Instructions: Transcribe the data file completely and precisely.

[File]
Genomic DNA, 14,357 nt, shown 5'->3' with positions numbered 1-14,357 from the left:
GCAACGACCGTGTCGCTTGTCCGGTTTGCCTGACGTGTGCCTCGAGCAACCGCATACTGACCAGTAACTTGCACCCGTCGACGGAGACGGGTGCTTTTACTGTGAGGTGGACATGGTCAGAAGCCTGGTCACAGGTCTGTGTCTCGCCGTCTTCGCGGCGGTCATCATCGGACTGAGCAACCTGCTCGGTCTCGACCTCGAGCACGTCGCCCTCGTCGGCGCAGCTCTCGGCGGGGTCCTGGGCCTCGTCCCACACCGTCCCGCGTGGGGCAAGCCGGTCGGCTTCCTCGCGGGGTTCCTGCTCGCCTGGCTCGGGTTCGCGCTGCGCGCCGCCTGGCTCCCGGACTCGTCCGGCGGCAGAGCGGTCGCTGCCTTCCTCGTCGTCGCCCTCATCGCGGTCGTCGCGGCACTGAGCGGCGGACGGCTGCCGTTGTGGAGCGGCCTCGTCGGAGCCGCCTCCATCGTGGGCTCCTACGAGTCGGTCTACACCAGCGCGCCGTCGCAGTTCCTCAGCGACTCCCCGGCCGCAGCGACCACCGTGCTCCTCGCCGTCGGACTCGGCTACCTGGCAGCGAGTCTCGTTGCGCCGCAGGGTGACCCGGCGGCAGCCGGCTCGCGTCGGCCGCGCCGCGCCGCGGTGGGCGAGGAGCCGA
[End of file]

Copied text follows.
Genomic DNA, 14,357 nt, shown 5'->3' with positions numbered 1-14,357 from the left:
GCAACGACCGTGTCGCTTGTCCGGTTTGCCTGACGTGTGCCTCGAGCAACCGCATACTGACCAGTAACTTGCACCCGTCGACGGAGACGGGTGCTTTTACTGTGAGGTGGACATGGTCAGAAGCCTGGTCACAGGTCTGTGTCTCGCCGTCTTCGCGGCGGTCATCATCGGACTGAGCAACCTGCTCGGTCTCGACCTCGAGCACGTCGCCCTCGTCGGCGCAGCTCTCGGCGGGGTCCTGGGCCTCGTCCCACACCGTCCCGCGTGGGGCAAGCCGGTCGGCTTCCTCGCGGGGTTCCTGCTCGCCTGGCTCGGGTTCGCGCTGCGCGCCGCCTGGCTCCCGGACTCGTCCGGCGGCAGAGCGGTCGCTGCCTTCCTCGTCGTCGCCCTCATCGCGGTCGTCGCGGCACTGAGCGGCGGACGGCTGCCGTTGTGGAGCGGCCTCGTCGGAGCCGCCTCCATCGTGGGCTCCTACGAGTCGGTCTACACCAGCGCGCCGTCGCAGTTCCTCAGCGACTCCCCGGCCGCAGCGACCACCGTGCTCCTCGCCGTCGGACTCGGCTACCTGGCAGCGAGTCTCGTTGCGCCGCAGGGTGACCCGGCGGCAGCCGGCTCGCGTCGGCCGCGCCGCGCCGCGGTGGGCGAGGAGCCGA